Ken Sklute's Guide to Creating an Eclipse Composite

October 09, 2017

OK, you survived photographing the magical event of the year, the Total Solar Eclipse. Now what do you do with your images? You can print a single image, but that doesn’t really tell the story of your experience; or you can create a composite of images.

You had the opportunity to capture images of the partial phases as well as the beautiful details of totality. So why not use a composite to tell a visual story of the event. To create a composite you first need to pre-visualize what you are going to create.

The time has come to close your eyes and visualize what you want your composite to look like. Do you see a long horizontal sequence, an arc, rectangle with multiple rows of images and phases? It is totally up to you and your vision. Take a few minutes to cleanse your mind. Gather a few sheets of paper, a pen or pencil, maybe a cool beverage, put on some music and chill. It’s time to open your mind’s eye.

For me, creating composites of multiple images in order to tell a story, beyond what one can illustrate with a single frame, begins in the quiet of my mind. I was first introduced to the concept of pre-visualization through my studies of Ansel Adams. I practice that today as I prepare to go out and create images in the field. I see concepts or compositions in my mind and then in the field I look for elements to illustrate what I was visualizing in my mind.

That same type of thought goes into my initial concepts of creating my composites. Seeing a shape to me is the building block of the composite.

There are many decisions about how the layout will eventually grow and change, but I need a place to start. Once I see a shape and combination that I like, I can go to my library of images to select the files that I would like to incorporate. I was certain to process the RAW images to make sure that all of them will look good together in the composite.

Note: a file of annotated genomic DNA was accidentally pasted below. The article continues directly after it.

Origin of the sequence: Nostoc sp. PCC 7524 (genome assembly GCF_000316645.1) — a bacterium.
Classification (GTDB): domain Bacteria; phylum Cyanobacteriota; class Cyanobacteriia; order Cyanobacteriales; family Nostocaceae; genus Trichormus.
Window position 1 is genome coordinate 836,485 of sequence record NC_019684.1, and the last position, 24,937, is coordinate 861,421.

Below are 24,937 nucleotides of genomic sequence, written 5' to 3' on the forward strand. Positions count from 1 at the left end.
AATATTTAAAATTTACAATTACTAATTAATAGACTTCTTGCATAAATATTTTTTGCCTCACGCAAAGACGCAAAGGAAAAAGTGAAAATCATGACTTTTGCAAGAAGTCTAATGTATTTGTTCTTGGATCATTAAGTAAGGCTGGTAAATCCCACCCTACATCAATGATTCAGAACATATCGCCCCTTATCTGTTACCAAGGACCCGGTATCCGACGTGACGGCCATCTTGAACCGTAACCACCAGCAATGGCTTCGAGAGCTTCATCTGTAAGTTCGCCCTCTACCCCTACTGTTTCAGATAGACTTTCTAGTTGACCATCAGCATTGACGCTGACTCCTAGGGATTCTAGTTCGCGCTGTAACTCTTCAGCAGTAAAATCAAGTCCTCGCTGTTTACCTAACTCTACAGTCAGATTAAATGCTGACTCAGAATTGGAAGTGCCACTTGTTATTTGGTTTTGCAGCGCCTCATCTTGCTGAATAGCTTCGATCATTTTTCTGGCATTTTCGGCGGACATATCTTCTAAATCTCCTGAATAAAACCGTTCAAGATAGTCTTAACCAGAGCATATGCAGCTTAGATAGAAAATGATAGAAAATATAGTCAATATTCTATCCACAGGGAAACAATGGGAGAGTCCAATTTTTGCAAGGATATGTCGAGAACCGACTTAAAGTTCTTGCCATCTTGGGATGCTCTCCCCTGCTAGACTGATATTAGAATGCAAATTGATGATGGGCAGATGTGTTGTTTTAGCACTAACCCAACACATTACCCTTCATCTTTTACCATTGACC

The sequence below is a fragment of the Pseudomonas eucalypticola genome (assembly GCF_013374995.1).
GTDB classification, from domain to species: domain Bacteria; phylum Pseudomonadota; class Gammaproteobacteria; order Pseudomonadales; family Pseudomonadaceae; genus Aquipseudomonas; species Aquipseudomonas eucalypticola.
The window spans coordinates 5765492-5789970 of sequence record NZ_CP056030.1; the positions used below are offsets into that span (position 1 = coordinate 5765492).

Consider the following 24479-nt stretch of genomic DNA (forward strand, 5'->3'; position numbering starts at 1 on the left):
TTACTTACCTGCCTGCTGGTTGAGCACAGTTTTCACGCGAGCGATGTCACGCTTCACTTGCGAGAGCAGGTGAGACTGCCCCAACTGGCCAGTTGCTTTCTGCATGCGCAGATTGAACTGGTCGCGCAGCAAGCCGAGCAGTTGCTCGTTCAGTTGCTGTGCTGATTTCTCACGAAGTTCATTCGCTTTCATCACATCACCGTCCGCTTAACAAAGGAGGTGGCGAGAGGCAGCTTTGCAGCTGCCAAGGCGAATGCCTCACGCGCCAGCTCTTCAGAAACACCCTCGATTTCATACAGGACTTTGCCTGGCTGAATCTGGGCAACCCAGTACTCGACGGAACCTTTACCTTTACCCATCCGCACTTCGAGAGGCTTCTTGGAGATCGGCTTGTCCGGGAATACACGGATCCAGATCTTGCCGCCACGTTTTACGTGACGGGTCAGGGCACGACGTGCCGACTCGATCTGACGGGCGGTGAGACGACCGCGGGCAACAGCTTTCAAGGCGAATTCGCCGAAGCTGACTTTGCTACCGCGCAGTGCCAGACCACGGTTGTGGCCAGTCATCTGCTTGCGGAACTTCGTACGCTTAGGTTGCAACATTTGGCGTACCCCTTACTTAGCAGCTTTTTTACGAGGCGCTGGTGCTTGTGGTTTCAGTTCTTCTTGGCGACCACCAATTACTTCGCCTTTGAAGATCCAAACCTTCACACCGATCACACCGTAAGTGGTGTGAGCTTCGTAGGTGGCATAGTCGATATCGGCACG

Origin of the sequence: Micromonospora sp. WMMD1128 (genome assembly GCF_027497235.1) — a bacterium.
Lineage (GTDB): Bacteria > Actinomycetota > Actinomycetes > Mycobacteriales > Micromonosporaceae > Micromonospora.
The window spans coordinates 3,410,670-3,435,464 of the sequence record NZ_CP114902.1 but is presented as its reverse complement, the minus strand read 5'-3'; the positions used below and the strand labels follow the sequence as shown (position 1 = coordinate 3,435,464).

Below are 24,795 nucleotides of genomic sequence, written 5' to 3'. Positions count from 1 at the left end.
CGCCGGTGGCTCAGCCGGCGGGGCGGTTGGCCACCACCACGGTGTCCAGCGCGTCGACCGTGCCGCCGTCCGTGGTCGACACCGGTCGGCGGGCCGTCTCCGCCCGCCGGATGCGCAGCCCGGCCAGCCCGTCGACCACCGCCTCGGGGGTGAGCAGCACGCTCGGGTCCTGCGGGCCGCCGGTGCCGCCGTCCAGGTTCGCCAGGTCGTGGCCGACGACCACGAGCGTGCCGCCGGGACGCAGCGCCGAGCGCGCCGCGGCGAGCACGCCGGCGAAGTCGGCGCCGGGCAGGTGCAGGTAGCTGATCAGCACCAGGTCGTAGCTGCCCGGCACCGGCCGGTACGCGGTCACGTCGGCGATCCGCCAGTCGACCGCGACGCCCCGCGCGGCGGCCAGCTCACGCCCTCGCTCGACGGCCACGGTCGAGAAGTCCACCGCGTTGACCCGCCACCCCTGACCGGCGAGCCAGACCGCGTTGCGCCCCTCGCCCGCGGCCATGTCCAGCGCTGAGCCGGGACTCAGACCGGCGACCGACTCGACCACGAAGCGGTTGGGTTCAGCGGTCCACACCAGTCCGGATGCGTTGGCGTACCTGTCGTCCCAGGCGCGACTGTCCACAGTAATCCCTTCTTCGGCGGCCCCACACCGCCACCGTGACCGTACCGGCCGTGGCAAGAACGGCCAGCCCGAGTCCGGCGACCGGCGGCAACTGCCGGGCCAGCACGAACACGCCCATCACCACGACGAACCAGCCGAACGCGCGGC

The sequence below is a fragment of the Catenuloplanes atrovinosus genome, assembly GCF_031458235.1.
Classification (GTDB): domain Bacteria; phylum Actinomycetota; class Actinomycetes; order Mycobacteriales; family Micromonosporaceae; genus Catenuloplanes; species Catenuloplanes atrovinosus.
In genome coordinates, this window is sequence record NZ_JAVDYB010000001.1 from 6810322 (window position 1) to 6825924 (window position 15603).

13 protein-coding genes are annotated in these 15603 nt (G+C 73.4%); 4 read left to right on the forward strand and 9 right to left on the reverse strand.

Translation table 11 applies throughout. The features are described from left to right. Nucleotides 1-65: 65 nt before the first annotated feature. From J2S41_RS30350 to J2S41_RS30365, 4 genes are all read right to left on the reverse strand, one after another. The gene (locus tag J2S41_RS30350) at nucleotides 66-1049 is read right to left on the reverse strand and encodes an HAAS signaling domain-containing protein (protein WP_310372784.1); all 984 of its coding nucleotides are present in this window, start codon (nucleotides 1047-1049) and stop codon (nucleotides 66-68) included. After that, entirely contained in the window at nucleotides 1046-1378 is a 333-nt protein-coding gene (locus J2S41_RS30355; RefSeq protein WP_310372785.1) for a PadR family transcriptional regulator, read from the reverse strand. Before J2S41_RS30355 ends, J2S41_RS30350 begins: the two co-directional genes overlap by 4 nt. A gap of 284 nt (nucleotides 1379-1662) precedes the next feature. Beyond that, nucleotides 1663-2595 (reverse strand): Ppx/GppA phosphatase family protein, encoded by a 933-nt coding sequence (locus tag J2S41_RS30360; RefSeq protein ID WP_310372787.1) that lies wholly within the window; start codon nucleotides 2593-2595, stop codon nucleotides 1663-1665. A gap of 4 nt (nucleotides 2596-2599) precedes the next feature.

The next step in the process was to import all of the processed images into photo-editing software, in my case from Adobe® Lightroom® into Adobe Photoshop®.

In this case I visualized a rectangle of 3 rows of images. I began with my “hero” image, in this case the sun in totality and its beautiful corona to establish the center of the layout. There would be a central row with three images of the sun during totality, and five images during the partial phases, in both the top and bottom rows.

Guides were brought down from the top and sides (in Photoshop) to establish the center of the frame. I then centered the “hero” sun in the middle. Not every image-editing program works this way, but in Photoshop, if you click in the little area in the upper-left corner where the horizontal and vertical rulers meet, you can drag this anywhere in the frame, and re-define the zero measurement point for the rulers. I placed this zero indication at the center guides I’d just created.

Next I positioned the right-most sun so that it does not overlap the corona of the center sun. I then dragged a guide from the vertical ruler (at the far left) to the center of the right sun. Reading the guide on the right sun on the top ruler told me how far it was from the middle of the center sun, now all I needed to do was position the left sun the same distance from the middle sun.